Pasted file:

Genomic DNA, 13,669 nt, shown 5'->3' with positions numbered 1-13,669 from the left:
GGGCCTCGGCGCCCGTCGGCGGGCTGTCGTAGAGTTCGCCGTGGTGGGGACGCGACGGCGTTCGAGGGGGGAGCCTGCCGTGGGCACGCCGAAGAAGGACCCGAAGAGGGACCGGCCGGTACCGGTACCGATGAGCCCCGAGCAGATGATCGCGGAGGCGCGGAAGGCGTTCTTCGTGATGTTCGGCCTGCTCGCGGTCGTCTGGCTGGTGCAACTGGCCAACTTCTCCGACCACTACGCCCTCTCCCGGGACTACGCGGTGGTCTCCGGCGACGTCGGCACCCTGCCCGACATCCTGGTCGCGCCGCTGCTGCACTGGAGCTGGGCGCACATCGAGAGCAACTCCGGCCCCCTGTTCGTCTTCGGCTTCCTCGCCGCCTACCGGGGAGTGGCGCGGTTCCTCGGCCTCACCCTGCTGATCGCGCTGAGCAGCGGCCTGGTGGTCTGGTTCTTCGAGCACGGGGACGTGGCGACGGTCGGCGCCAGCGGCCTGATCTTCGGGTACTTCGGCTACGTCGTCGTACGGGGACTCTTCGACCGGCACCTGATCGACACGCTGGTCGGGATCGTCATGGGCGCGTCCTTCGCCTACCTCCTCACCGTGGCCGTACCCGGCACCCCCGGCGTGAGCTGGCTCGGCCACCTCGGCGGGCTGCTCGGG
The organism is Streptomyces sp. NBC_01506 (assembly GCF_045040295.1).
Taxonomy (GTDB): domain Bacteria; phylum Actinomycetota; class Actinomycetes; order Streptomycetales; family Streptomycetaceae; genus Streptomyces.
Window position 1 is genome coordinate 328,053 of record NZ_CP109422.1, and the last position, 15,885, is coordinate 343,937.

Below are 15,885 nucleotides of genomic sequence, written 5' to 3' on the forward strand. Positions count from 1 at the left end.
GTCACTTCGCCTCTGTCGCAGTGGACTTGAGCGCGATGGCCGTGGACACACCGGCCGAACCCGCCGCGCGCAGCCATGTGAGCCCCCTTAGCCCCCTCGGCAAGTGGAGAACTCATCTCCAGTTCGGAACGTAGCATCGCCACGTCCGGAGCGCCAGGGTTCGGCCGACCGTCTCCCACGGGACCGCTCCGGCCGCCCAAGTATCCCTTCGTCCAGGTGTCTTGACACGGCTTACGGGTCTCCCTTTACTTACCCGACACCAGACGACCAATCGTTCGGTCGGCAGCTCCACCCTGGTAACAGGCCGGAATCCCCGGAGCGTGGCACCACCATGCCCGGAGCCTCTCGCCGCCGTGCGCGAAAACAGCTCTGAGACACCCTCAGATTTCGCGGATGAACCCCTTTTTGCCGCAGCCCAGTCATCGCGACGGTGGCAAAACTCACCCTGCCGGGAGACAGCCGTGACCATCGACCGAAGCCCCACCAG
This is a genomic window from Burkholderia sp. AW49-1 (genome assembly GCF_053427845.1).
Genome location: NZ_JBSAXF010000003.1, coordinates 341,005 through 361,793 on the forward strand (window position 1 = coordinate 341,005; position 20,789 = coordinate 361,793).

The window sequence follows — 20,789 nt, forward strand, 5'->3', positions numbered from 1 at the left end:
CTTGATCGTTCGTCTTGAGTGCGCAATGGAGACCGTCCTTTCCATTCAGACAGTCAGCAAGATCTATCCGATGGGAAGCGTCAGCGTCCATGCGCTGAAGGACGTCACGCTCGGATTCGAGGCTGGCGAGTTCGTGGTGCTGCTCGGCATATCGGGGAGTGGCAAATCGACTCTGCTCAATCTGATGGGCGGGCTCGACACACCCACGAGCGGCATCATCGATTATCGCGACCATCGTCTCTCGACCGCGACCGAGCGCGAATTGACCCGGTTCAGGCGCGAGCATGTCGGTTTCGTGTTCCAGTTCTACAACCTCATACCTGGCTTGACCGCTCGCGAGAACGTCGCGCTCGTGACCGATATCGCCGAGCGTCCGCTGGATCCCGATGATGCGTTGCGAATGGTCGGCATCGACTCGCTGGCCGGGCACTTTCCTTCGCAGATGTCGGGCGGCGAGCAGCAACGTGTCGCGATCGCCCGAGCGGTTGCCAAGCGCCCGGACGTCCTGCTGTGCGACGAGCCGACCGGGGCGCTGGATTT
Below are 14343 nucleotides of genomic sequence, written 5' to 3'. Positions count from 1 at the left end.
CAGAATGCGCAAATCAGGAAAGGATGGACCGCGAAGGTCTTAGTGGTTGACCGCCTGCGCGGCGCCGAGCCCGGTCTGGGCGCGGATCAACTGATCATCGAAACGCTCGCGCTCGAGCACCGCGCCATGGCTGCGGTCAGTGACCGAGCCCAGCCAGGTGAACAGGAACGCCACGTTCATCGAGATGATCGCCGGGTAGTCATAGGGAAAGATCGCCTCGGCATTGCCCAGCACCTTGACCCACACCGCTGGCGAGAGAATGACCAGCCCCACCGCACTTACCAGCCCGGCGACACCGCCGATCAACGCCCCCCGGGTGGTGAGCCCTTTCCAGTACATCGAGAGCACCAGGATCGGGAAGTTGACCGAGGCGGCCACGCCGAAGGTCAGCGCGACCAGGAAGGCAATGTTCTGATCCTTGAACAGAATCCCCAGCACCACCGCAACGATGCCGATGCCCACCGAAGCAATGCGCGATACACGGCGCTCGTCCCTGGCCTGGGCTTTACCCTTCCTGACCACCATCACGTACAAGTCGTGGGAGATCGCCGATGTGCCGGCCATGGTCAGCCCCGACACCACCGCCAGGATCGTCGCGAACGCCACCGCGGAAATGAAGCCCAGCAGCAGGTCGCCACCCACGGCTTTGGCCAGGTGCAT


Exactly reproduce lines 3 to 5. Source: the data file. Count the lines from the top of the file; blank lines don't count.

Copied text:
The organism is Streptomyces sp. NBC_01506 (assembly GCF_045040295.1).
Taxonomy (GTDB): domain Bacteria; phylum Actinomycetota; class Actinomycetes; order Streptomycetales; family Streptomycetaceae; genus Streptomyces.
Window position 1 is genome coordinate 328,053 of record NZ_CP109422.1, and the last position, 15,885, is coordinate 343,937.